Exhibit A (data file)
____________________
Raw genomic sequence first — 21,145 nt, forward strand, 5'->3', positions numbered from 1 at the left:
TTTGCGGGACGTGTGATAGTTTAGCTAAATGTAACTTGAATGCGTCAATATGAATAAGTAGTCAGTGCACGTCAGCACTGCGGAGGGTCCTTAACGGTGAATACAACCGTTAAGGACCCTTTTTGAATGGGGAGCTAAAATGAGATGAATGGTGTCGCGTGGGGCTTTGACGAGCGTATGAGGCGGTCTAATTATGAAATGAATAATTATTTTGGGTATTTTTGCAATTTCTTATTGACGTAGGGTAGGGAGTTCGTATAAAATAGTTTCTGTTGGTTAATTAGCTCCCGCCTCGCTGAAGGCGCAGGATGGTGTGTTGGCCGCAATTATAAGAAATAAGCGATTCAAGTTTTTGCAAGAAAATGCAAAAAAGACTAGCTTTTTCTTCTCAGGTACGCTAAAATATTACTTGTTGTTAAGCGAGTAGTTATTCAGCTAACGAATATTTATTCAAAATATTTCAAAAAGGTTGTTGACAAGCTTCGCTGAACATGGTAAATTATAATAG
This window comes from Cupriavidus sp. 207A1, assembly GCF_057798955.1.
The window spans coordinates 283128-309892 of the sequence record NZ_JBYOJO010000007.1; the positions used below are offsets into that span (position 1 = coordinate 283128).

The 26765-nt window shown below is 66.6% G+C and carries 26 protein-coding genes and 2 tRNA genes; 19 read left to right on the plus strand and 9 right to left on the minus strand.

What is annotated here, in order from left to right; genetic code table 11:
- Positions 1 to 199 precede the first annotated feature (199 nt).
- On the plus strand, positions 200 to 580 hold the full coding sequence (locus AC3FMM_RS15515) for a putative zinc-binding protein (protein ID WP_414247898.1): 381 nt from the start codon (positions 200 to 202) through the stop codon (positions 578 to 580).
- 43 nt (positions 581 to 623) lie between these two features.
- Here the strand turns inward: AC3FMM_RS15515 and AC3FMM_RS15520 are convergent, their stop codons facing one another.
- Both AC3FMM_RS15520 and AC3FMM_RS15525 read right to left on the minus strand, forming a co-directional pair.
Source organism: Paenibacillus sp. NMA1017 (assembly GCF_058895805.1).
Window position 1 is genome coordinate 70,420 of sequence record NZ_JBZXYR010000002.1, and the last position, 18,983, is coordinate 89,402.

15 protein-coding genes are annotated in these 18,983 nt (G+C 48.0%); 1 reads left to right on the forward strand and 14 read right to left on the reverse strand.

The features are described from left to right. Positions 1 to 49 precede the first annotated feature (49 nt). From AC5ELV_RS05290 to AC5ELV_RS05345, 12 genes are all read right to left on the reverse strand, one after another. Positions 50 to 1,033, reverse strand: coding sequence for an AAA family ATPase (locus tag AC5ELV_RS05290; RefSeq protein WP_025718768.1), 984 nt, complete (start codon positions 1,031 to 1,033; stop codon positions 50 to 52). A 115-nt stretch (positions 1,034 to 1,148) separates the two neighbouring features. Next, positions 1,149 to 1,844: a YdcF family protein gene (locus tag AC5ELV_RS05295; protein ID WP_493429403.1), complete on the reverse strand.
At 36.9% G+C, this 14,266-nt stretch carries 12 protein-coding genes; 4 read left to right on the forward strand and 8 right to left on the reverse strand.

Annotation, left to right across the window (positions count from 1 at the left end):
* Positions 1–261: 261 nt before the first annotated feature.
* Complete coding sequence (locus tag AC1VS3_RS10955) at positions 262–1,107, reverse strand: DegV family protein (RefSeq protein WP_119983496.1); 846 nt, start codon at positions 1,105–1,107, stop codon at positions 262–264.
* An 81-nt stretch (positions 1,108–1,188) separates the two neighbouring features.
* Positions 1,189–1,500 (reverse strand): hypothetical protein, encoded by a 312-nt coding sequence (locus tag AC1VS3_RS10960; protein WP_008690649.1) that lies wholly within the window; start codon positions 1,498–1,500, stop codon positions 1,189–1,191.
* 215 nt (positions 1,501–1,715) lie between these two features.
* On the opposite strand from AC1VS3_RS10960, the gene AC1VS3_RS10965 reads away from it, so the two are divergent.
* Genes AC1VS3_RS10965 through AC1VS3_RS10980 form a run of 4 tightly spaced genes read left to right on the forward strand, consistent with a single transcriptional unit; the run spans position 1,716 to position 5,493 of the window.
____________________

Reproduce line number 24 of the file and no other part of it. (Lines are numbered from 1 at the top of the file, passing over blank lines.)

* Genes AC1VS3_RS10965 through AC1VS3_RS10980 form a run of 4 tightly spaced genes read left to right on the forward strand, consistent with a single transcriptional unit; the run spans position 1,716 to position 5,493 of the window.